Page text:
Exchequer: Treasury of Receipt: Scottish Documents

Reference:
E 39
Title:
Exchequer: Treasury of Receipt: Scottish Documents
Description:

This series consists of documents relating to Anglo-Scottish relations which were housed in the Exchequer, Treasury of Receipt.

The series holds material relating to the disputed succession to the Scottish throne on the death of Margaret of Norway in 1290 and the claims of Edward I as superior lord in dealing with the contest between John Balliol and Robert Bruce for the Scottish Crown, 1290-1292, and the ensuing Anglo-Scottish wars. There is also material relating to treaties and truces between the two kingdoms into the sixteenth century.

Of particular note are versions of the 'Great Roll of Scotland', detailing the events at Norham and Berwick in 1291-1292; extracts of chronicles sent by English religious houses used by Edward I as evidence of the history of Anglo-Scottish relations in 1291; the original oaths of fealty given to Edward I by the Scottish nobility in 1296-1297; versions of the 'Barons' Letter' and that of Edward I of 1301 in reply to the bull of Pope Boniface VIII claiming papal superiority over Scotland; records relating to the ransom of David Bruce, David II of Scotland in 1357; and fifteenth century forgeries relating to English rights in Scotland made by the chronicler John Hardyng.

Date:
1174-1586
Arrangement:

The documents were arranged and listed by William Illingworth in 1806-1807, and were then found to be badly decayed. Illingworth's list was privately printed by Sir Thomas Phillipps in 1840. Another inventory was made in 1844 by J T Jowett, the series then comprising 470 pieces. The arrangement then made, with some small alterations, still exists. When the documents were transferred to the Public Record Office in 1859, they were packed in 101 portfolios and boxes. Another box has since been added, containing some documents previously in E 39/95, and about 20 documents were added about 1890 from other series of records in the Treasury of Receipt or the King's Remembrancer's Office. Some more fragments of chronicles were identified and added to box E 39/100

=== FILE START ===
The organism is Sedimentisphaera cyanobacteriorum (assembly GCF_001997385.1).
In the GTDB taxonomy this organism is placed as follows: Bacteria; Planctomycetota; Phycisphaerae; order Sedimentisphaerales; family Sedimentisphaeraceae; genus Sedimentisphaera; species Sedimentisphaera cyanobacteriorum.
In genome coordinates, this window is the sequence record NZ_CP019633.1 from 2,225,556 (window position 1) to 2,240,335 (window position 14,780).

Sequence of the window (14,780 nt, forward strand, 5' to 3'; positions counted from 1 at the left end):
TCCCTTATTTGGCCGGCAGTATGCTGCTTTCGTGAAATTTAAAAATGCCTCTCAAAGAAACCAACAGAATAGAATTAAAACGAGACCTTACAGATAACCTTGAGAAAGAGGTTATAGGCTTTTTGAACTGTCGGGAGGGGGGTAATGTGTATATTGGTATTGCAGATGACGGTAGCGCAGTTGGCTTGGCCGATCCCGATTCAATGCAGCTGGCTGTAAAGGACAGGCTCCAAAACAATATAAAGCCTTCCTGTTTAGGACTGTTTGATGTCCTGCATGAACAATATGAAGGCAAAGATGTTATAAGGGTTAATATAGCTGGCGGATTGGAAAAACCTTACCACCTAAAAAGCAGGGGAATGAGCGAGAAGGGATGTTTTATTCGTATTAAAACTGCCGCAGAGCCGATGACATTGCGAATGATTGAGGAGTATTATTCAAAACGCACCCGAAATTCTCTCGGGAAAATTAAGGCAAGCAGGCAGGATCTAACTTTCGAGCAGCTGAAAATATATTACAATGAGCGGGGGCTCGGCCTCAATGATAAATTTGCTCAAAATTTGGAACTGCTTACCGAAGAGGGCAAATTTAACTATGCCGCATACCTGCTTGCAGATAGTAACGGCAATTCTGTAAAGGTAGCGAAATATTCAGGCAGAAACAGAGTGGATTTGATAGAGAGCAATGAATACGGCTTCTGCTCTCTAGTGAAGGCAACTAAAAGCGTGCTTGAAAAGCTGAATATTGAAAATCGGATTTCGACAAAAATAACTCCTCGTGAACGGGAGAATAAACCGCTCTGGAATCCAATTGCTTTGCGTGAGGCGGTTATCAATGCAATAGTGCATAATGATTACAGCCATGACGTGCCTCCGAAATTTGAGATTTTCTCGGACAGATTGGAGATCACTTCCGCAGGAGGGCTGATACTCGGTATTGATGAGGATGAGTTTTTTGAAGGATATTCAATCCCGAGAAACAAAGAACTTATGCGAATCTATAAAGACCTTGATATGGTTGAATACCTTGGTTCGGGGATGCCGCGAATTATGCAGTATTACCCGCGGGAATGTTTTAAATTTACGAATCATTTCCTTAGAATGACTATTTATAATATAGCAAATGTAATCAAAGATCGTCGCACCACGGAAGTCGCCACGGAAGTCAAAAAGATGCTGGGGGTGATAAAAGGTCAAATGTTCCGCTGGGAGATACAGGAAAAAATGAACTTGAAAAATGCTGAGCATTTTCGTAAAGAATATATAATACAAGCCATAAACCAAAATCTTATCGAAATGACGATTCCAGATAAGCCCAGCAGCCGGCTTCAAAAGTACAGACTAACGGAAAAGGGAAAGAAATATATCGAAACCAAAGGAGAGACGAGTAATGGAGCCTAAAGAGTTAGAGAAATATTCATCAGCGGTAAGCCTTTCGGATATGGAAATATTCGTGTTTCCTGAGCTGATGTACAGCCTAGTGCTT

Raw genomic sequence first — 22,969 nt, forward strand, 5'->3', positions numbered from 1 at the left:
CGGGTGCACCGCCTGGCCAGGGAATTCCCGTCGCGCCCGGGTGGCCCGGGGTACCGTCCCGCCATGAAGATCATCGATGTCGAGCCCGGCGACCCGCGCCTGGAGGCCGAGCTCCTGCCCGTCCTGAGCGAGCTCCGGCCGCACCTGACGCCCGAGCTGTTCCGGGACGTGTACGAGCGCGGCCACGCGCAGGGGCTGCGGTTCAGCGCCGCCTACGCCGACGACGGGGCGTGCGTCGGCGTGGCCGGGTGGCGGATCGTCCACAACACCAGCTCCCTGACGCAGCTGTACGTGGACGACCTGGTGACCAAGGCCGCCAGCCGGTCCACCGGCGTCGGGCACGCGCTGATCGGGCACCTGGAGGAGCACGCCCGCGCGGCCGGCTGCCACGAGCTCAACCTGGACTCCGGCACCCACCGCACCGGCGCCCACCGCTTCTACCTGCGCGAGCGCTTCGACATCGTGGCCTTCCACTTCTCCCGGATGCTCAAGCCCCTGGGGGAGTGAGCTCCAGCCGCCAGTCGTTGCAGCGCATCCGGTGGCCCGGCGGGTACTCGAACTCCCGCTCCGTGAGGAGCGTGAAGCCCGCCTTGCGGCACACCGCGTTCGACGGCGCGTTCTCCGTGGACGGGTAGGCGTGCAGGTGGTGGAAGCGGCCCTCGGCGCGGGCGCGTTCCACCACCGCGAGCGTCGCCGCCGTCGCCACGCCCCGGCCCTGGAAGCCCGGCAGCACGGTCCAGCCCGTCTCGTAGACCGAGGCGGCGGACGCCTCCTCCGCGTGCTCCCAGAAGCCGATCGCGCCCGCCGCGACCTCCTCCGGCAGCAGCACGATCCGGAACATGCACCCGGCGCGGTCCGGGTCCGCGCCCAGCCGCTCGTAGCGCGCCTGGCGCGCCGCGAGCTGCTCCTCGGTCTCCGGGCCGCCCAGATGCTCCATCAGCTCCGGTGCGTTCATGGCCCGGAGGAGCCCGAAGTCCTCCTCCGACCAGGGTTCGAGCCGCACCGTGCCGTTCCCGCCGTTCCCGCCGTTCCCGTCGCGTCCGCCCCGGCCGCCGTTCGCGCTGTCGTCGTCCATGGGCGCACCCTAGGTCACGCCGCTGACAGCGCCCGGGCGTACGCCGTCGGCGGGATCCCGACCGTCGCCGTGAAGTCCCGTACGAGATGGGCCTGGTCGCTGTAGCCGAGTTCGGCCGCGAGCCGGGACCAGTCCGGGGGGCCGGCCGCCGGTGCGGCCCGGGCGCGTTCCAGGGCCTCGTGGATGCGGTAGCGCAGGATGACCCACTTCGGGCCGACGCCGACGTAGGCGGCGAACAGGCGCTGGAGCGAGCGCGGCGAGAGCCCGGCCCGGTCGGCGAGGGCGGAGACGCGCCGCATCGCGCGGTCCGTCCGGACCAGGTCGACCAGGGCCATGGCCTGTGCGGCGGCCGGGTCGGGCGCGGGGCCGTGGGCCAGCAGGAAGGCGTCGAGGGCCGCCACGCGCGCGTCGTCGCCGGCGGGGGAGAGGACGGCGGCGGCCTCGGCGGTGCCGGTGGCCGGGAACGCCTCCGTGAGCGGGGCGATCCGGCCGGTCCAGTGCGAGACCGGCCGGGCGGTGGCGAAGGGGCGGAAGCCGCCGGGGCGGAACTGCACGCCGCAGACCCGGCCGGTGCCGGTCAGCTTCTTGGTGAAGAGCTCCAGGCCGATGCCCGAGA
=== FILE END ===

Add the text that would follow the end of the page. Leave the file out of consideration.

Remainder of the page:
Related Material:
Chancery series of 'Scotch rolls' C 71
Separated Material:
A number of the documents formerly in this series have been transferred to the National Archives of Scotland, where they form part of the series RH 5 (copies are in PRO 22/21
Held by:
The National Archives, Kew
Legal status:
Public Record
Language:
French and Latin
Physical description:
800 boxes and files
Physical condition:
Many the documents in this series have suffered greatly over time and while now repaired can be very difficult to read.
Publication note:
Transcripts and calendar entries of some documents in this series are in Rymer's Foedera. Transcripts and calendar entries of some documents in this series are in Record Commission, Acts of Parliament of Scotland, 12 vols (1844-1846); Transcripts and calendar entries of some documents in this series are in F Palgrave, Documents and records illustrating the history of Scotland, I (London, 1837); Transcripts and calendar entries of some documents in this series are in J Stevenson, Documents illustrative of the history of Scotland from the death of Alexander III to the accession of Robert Bruce, 2 vols (Edinburgh, 1870); Transcripts and calendar entries of some documents in this series are in J Bain, Calendar of documents relating to Scotland, 4 vols (1881-1888); Transcripts and calendar entries of some documents in this series are in G G Simpson and J D Galbraith ed, Calendar of documents relating to Scotland, AD 1108-1516, V (supplementary) (Edinburgh, 1986); Transcripts and calendar entries of some documents in this series will be found in E L G Stones ed, Anglo-Scottish Relations, 1174-1328 (London, 1965); Transcripts and calendar entries of some documents in this series are in E L G Stones and G G Simpson ed, Edward I and the throne of Scotland, 1290-1296, 2 vols (Oxford, 1978).
Administrative / biographical background:

John Caen was Edward I's notary and this series holds rare examples of notarial attestation of instruments during the 1290's showing the need for the King to justify his actions in Scotland in terms of internationally respected Roman law rather than English common law (see M T Clanchy, From memory to written record, p 241).

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